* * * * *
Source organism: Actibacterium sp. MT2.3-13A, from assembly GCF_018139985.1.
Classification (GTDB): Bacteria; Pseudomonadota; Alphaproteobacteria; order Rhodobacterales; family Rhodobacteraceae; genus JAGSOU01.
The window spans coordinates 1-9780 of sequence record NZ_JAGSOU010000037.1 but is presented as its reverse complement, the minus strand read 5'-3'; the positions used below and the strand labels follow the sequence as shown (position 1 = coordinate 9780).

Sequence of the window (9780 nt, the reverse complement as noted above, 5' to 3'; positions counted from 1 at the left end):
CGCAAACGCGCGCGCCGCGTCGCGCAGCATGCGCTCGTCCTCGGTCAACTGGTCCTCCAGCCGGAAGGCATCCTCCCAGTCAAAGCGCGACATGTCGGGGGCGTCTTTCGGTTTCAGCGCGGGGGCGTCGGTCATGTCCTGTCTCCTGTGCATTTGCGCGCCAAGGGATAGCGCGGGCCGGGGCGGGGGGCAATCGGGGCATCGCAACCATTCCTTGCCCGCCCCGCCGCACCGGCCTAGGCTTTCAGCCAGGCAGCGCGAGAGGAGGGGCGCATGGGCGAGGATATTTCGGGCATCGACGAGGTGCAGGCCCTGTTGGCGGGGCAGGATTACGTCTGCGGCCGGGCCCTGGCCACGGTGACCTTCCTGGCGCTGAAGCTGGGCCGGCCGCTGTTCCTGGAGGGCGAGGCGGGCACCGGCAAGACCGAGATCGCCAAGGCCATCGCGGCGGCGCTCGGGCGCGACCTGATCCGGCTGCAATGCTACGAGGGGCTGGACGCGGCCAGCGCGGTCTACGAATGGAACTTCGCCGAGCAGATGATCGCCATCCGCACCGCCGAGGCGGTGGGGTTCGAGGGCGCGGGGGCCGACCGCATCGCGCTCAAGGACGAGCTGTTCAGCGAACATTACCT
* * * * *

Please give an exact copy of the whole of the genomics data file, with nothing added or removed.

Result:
Source organism: Actibacterium sp. MT2.3-13A, from assembly GCF_018139985.1.
Classification (GTDB): Bacteria; Pseudomonadota; Alphaproteobacteria; order Rhodobacterales; family Rhodobacteraceae; genus JAGSOU01.
The window spans coordinates 1-9780 of sequence record NZ_JAGSOU010000037.1 but is presented as its reverse complement, the minus strand read 5'-3'; the positions used below and the strand labels follow the sequence as shown (position 1 = coordinate 9780).

Sequence of the window (9780 nt, the reverse complement as noted above, 5' to 3'; positions counted from 1 at the left end):
CGCAAACGCGCGCGCCGCGTCGCGCAGCATGCGCTCGTCCTCGGTCAACTGGTCCTCCAGCCGGAAGGCATCCTCCCAGTCAAAGCGCGACATGTCGGGGGCGTCTTTCGGTTTCAGCGCGGGGGCGTCGGTCATGTCCTGTCTCCTGTGCATTTGCGCGCCAAGGGATAGCGCGGGCCGGGGCGGGGGGCAATCGGGGCATCGCAACCATTCCTTGCCCGCCCCGCCGCACCGGCCTAGGCTTTCAGCCAGGCAGCGCGAGAGGAGGGGCGCATGGGCGAGGATATTTCGGGCATCGACGAGGTGCAGGCCCTGTTGGCGGGGCAGGATTACGTCTGCGGCCGGGCCCTGGCCACGGTGACCTTCCTGGCGCTGAAGCTGGGCCGGCCGCTGTTCCTGGAGGGCGAGGCGGGCACCGGCAAGACCGAGATCGCCAAGGCCATCGCGGCGGCGCTCGGGCGCGACCTGATCCGGCTGCAATGCTACGAGGGGCTGGACGCGGCCAGCGCGGTCTACGAATGGAACTTCGCCGAGCAGATGATCGCCATCCGCACCGCCGAGGCGGTGGGGTTCGAGGGCGCGGGGGCCGACCGCATCGCGCTCAAGGACGAGCTGTTCAGCGAACATTACCT